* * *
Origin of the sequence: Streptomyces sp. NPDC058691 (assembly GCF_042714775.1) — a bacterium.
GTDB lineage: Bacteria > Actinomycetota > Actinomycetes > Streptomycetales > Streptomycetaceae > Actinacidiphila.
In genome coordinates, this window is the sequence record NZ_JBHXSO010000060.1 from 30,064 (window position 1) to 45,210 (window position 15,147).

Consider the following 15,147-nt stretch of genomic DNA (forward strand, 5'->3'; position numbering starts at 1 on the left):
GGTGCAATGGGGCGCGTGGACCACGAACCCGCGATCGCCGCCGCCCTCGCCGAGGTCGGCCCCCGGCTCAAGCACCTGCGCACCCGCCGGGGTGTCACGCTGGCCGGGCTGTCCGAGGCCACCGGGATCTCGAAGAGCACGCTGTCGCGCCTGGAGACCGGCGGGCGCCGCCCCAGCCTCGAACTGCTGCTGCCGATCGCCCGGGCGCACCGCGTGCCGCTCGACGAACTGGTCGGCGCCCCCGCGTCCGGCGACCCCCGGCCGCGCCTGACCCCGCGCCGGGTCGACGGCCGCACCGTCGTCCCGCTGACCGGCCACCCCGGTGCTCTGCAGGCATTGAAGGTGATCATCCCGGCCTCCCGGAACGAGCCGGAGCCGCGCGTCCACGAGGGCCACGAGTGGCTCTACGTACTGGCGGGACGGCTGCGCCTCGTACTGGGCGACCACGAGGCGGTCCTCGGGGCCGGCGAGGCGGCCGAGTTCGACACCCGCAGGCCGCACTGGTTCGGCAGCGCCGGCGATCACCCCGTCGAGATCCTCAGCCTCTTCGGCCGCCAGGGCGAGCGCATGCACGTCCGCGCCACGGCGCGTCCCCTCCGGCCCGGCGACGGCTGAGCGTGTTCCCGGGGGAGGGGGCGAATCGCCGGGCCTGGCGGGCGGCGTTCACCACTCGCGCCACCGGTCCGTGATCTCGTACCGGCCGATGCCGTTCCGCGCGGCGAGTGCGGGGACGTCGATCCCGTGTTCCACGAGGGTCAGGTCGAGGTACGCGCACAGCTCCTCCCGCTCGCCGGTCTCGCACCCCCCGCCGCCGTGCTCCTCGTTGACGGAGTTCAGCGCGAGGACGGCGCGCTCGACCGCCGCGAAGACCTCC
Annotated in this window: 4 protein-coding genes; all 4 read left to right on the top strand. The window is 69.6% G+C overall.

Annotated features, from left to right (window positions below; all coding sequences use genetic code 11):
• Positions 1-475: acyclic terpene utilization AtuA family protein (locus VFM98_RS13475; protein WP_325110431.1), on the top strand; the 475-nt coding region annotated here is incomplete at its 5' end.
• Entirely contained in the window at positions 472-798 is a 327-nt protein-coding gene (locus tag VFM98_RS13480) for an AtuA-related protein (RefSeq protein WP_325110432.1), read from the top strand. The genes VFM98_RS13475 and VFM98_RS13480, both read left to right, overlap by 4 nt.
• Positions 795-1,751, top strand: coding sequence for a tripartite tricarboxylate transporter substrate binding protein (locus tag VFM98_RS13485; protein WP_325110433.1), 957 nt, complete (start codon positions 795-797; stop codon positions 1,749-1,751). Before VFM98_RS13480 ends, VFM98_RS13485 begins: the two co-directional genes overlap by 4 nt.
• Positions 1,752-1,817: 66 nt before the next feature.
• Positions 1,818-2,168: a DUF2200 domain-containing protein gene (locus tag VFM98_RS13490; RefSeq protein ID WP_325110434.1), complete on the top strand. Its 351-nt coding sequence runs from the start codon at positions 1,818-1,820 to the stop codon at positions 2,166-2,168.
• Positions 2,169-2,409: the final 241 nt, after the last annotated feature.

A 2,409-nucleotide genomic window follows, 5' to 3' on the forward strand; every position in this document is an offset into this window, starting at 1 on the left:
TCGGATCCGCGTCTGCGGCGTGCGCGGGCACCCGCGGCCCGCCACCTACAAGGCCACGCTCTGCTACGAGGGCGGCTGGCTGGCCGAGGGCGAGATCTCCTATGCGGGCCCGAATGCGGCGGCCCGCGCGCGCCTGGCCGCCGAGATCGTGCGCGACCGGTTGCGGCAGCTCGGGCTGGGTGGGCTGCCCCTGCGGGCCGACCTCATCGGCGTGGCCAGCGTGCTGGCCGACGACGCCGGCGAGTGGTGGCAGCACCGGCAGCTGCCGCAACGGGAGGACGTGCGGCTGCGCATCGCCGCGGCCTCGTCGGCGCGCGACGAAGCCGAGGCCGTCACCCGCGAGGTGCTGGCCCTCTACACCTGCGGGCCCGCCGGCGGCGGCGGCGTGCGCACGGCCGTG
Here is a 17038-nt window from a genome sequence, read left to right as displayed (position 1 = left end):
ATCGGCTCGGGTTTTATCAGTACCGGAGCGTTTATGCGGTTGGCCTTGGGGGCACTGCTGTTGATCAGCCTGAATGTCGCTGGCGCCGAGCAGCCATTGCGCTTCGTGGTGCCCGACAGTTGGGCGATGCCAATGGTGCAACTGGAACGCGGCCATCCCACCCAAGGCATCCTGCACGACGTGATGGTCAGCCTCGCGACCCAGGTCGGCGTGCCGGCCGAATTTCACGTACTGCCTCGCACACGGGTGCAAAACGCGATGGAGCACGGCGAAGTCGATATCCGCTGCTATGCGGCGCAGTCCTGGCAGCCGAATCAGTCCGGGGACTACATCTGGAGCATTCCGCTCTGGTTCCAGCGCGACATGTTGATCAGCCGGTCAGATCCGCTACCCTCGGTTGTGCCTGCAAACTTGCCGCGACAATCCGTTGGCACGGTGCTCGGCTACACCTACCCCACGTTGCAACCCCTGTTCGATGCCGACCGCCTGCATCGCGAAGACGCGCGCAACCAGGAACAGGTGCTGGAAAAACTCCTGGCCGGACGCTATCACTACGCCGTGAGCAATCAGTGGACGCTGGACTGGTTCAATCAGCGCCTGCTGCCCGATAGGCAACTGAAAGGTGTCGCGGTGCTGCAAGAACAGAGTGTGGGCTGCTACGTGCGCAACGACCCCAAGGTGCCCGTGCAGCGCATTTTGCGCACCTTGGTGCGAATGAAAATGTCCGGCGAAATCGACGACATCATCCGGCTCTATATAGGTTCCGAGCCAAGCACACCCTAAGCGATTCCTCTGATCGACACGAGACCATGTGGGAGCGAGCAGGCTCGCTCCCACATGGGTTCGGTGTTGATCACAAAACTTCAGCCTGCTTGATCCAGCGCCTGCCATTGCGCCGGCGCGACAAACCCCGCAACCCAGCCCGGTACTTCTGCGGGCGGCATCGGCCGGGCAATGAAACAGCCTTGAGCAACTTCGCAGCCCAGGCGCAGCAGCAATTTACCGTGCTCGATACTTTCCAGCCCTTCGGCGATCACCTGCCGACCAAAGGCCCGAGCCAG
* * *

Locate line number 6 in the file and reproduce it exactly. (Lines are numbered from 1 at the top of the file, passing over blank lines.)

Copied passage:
Annotated in this window: 4 protein-coding genes; all 4 read left to right on the top strand. The window is 69.6% G+C overall.